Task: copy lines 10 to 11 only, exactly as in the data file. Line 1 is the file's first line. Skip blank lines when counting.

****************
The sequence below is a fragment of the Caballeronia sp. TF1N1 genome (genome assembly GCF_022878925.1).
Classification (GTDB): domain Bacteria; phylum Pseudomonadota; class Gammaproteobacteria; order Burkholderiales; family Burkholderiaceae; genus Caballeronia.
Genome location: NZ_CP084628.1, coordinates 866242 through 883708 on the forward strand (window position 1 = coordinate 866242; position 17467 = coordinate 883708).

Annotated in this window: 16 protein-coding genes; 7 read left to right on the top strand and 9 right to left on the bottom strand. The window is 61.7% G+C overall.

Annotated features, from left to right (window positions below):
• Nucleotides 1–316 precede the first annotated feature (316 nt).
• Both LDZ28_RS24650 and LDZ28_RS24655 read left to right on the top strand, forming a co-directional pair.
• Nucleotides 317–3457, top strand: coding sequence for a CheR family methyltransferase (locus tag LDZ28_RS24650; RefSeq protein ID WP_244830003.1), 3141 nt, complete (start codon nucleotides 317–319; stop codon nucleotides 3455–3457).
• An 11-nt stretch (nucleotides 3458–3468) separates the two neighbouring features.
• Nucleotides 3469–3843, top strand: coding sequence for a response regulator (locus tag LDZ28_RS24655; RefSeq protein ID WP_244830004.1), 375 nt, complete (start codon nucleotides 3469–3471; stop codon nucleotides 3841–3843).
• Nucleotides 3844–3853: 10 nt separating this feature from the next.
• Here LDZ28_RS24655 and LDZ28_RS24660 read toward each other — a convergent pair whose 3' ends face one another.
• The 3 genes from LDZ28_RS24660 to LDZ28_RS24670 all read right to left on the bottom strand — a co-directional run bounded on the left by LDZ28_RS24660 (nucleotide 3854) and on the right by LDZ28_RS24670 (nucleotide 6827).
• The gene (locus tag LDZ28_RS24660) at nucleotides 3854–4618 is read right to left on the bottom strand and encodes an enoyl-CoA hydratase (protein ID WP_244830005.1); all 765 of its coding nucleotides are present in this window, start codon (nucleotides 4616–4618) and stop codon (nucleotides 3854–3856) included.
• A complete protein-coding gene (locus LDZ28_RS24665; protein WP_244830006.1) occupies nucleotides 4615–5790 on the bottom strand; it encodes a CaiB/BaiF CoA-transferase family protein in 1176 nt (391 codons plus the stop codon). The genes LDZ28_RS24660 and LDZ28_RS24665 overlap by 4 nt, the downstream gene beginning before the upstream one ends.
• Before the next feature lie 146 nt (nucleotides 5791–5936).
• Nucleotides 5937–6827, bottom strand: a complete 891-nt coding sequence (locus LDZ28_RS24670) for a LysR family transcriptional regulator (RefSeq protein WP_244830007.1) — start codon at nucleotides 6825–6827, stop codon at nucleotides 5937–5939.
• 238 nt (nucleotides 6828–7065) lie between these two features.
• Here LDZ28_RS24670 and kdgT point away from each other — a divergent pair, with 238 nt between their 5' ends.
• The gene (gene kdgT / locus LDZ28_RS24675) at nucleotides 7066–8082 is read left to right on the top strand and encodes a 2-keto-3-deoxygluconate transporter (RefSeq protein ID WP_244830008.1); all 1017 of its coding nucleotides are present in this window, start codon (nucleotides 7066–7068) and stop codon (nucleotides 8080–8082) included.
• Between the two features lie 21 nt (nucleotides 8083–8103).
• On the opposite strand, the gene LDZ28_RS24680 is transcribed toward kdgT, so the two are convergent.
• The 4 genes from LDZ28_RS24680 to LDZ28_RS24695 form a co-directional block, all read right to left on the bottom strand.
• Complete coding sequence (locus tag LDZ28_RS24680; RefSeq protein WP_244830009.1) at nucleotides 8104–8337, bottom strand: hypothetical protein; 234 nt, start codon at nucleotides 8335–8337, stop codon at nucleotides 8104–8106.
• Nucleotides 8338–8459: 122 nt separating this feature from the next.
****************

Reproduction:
• Nucleotides 3469–3843, top strand: coding sequence for a response regulator (locus tag LDZ28_RS24655; RefSeq protein ID WP_244830004.1), 375 nt, complete (start codon nucleotides 3469–3471; stop codon nucleotides 3841–3843).
• Nucleotides 3844–3853: 10 nt separating this feature from the next.